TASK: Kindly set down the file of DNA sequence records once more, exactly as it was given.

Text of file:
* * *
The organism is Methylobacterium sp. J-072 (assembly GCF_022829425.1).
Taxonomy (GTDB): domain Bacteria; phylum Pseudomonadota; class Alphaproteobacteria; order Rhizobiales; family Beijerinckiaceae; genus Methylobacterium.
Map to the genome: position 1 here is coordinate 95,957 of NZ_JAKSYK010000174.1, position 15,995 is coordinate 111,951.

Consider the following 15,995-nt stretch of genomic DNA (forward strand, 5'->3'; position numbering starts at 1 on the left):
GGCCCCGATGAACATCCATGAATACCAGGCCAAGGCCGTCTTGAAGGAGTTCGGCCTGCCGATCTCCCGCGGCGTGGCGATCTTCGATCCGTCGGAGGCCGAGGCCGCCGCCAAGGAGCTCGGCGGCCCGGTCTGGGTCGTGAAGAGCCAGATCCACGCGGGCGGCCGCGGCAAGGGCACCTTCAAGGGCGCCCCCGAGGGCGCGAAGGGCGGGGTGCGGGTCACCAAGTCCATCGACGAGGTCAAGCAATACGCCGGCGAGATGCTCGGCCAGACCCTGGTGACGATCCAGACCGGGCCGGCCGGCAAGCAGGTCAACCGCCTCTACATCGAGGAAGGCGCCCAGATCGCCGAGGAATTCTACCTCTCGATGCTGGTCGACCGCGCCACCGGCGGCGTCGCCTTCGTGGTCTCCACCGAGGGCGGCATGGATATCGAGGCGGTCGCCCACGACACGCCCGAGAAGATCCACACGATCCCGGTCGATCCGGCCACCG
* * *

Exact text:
The organism is Methylobacterium sp. J-072 (assembly GCF_022829425.1).
Taxonomy (GTDB): domain Bacteria; phylum Pseudomonadota; class Alphaproteobacteria; order Rhizobiales; family Beijerinckiaceae; genus Methylobacterium.
Map to the genome: position 1 here is coordinate 95,957 of NZ_JAKSYK010000174.1, position 15,995 is coordinate 111,951.

Consider the following 15,995-nt stretch of genomic DNA (forward strand, 5'->3'; position numbering starts at 1 on the left):
GGCCCCGATGAACATCCATGAATACCAGGCCAAGGCCGTCTTGAAGGAGTTCGGCCTGCCGATCTCCCGCGGCGTGGCGATCTTCGATCCGTCGGAGGCCGAGGCCGCCGCCAAGGAGCTCGGCGGCCCGGTCTGGGTCGTGAAGAGCCAGATCCACGCGGGCGGCCGCGGCAAGGGCACCTTCAAGGGCGCCCCCGAGGGCGCGAAGGGCGGGGTGCGGGTCACCAAGTCCATCGACGAGGTCAAGCAATACGCCGGCGAGATGCTCGGCCAGACCCTGGTGACGATCCAGACCGGGCCGGCCGGCAAGCAGGTCAACCGCCTCTACATCGAGGAAGGCGCCCAGATCGCCGAGGAATTCTACCTCTCGATGCTGGTCGACCGCGCCACCGGCGGCGTCGCCTTCGTGGTCTCCACCGAGGGCGGCATGGATATCGAGGCGGTCGCCCACGACACGCCCGAGAAGATCCACACGATCCCGGTCGATCCGGCCACCG